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TCM Greatest Classic Films Collection: Marx Brothers [2 Discs] [DVD]

  • SKU: 2517106
  • Release Date: 02/02/2010
  • Rating: NR
  • 1.0 (1)
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$11.99
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Overview

Ratings & Reviews

Overall Customer Rating:
1.0

Special Features

  • Disc 1, Side A: Commentary by the Marx Brothers Encyclopedia author Glenn Mitchell
  • Featurette On Your Marx, Get Set, Go!
  • Vintage Robert Benchley short
  • A Night at the Movies
  • Classic cartoons Gallopin' gals, Mama's New Hat and Old Smokey
  • Audio-only bonuses: musical outtake a Message From the Man in the Moon and Leo is on the Air radio promo
  • Theatrical trailer
  • Disc 1, Side B: Vintage Joe McDoakes short
  • So You Think You're a Nervous Wreck
  • Classic cartoon Acrobatty Bunny
  • Disc #2, Side A: Vintage short Party Fever
  • Classic cartoon the Daffy Doc
  • Disc #2, Side B: Vintage short Dog Daze
  • Classic cartoon
  • Jitterbug Follies
  • Closed Captioned

Synopsis

Dog Daze
Acrobatty Bunny
Mama's New Hat
So You Think You're a Nervous Wreck
Party Fever
Once again, Our Gang members Carl "Alfalfa" Switzer and Tommy "Butch" Bond are bitter rivals for the affections of little Darla Hood. The nerdish Waldo (Darwood Kaye) comes up with a solution: Alfalfa and Butch will compete for the title of Junior Mayor during Boys' Week, and whichever one wins will earn the honor of escorting Darla to the annual Strawberry Festival. But despite the strenuous efforts of both young candidates, a "dark horse" wins not only the election, but also the girl. Originally released on August 27, 1938, the one-reel Our Gang comedy Party Fever was among the earliest directorial efforts of George Sidney (The Harvey Girls, Show Boat, Bye Bye Birdie). ~ Hal Erickson, Rovi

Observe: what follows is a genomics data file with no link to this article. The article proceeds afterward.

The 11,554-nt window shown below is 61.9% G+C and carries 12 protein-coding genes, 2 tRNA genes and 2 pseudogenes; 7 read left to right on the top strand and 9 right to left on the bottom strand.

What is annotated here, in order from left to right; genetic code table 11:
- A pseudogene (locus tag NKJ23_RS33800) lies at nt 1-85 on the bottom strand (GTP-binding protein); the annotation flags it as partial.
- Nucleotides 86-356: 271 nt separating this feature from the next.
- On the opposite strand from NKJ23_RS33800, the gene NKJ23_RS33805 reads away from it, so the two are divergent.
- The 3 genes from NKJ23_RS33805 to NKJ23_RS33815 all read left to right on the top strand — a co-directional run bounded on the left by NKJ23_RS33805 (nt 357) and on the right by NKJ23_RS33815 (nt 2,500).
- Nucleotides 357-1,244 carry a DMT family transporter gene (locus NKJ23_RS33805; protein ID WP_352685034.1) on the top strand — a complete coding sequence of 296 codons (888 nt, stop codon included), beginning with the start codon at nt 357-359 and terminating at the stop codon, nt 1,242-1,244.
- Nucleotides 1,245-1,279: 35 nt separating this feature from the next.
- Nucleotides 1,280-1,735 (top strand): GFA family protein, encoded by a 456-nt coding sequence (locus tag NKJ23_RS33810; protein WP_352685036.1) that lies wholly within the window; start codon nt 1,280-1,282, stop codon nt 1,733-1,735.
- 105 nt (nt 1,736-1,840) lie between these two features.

Gallopin' Gals
The Daffy Doc
Booted out of an operation for his zany behavior, Dr. Daffy Duck decides to prove his worth by dragging Porky Pig off the street and forcing him to be his patient. The film's centerpiece is Daffy's encounter with an iron lung, which so "pixillates" him that he imagines a consultation with several clones of himself before operating on Porky. This bit also sets up the classic closing gag, with Porky and Daffy expanding and contracting like balloons. (Unfortunately, all references to the artificial lung have been censored from the colorized version of this black-and-white cartoon, rendering several gags incomprehensible!) ~ Hal Erickson, Rovi

At the Circus